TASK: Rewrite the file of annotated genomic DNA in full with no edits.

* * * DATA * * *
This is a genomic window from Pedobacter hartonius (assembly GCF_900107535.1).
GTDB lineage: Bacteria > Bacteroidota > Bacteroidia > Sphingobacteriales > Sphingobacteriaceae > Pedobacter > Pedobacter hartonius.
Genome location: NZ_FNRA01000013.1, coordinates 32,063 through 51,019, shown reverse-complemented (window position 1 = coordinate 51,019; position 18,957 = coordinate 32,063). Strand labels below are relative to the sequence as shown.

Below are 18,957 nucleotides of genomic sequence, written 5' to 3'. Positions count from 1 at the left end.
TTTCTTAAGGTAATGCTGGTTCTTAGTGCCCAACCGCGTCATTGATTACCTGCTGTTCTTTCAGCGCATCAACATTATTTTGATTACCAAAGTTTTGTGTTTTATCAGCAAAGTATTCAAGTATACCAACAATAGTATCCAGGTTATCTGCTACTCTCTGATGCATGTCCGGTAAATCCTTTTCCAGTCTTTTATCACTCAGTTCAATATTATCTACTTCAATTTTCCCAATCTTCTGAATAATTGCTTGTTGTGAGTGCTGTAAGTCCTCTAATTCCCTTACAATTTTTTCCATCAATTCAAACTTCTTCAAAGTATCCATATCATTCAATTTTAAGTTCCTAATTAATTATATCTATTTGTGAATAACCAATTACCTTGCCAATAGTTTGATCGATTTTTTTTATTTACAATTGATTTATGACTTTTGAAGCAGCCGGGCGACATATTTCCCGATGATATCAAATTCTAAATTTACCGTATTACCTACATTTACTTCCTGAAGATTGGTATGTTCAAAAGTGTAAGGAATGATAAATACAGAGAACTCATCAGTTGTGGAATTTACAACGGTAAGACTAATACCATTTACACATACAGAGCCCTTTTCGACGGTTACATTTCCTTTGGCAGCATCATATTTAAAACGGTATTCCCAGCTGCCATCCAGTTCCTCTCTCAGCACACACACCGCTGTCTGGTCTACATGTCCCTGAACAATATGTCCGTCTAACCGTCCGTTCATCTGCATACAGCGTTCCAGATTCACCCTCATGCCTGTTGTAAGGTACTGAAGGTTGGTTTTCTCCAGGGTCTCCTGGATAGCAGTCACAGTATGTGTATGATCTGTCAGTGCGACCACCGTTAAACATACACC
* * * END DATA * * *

This is a genomic window from Pedobacter hartonius (assembly GCF_900107535.1).
GTDB lineage: Bacteria > Bacteroidota > Bacteroidia > Sphingobacteriales > Sphingobacteriaceae > Pedobacter > Pedobacter hartonius.
Genome location: NZ_FNRA01000013.1, coordinates 32,063 through 51,019, shown reverse-complemented (window position 1 = coordinate 51,019; position 18,957 = coordinate 32,063). Strand labels below are relative to the sequence as shown.

Below are 18,957 nucleotides of genomic sequence, written 5' to 3'. Positions count from 1 at the left end.
TTTCTTAAGGTAATGCTGGTTCTTAGTGCCCAACCGCGTCATTGATTACCTGCTGTTCTTTCAGCGCATCAACATTATTTTGATTACCAAAGTTTTGTGTTTTATCAGCAAAGTATTCAAGTATACCAACAATAGTATCCAGGTTATCTGCTACTCTCTGATGCATGTCCGGTAAATCCTTTTCCAGTCTTTTATCACTCAGTTCAATATTATCTACTTCAATTTTCCCAATCTTCTGAATAATTGCTTGTTGTGAGTGCTGTAAGTCCTCTAATTCCCTTACAATTTTTTCCATCAATTCAAACTTCTTCAAAGTATCCATATCATTCAATTTTAAGTTCCTAATTAATTATATCTATTTGTGAATAACCAATTACCTTGCCAATAGTTTGATCGATTTTTTTTATTTACAATTGATTTATGACTTTTGAAGCAGCCGGGCGACATATTTCCCGATGATATCAAATTCTAAATTTACCGTATTACCTACATTTACTTCCTGAAGATTGGTATGTTCAAAAGTGTAAGGAATGATAAATACAGAGAACTCATCAGTTGTGGAATTTACAACGGTAAGACTAATACCATTTACACATACAGAGCCCTTTTCGACGGTTACATTTCCTTTGGCAGCATCATATTTAAAACGGTATTCCCAGCTGCCATCCAGTTCCTCTCTCAGCACACACACCGCTGTCTGGTCTACATGTCCCTGAACAATATGTCCGTCTAACCGTCCGTTCATCTGCATACAGCGTTCCAGATTCACCCTCATGCCTGTTGTAAGGTACTGAAGGTTGGTTTTCTCCAGGGTCTCCTGGATAGCAGTCACAGTATGTGTATGATCTGTCAGTGCGACCACCGTTAAACATACACC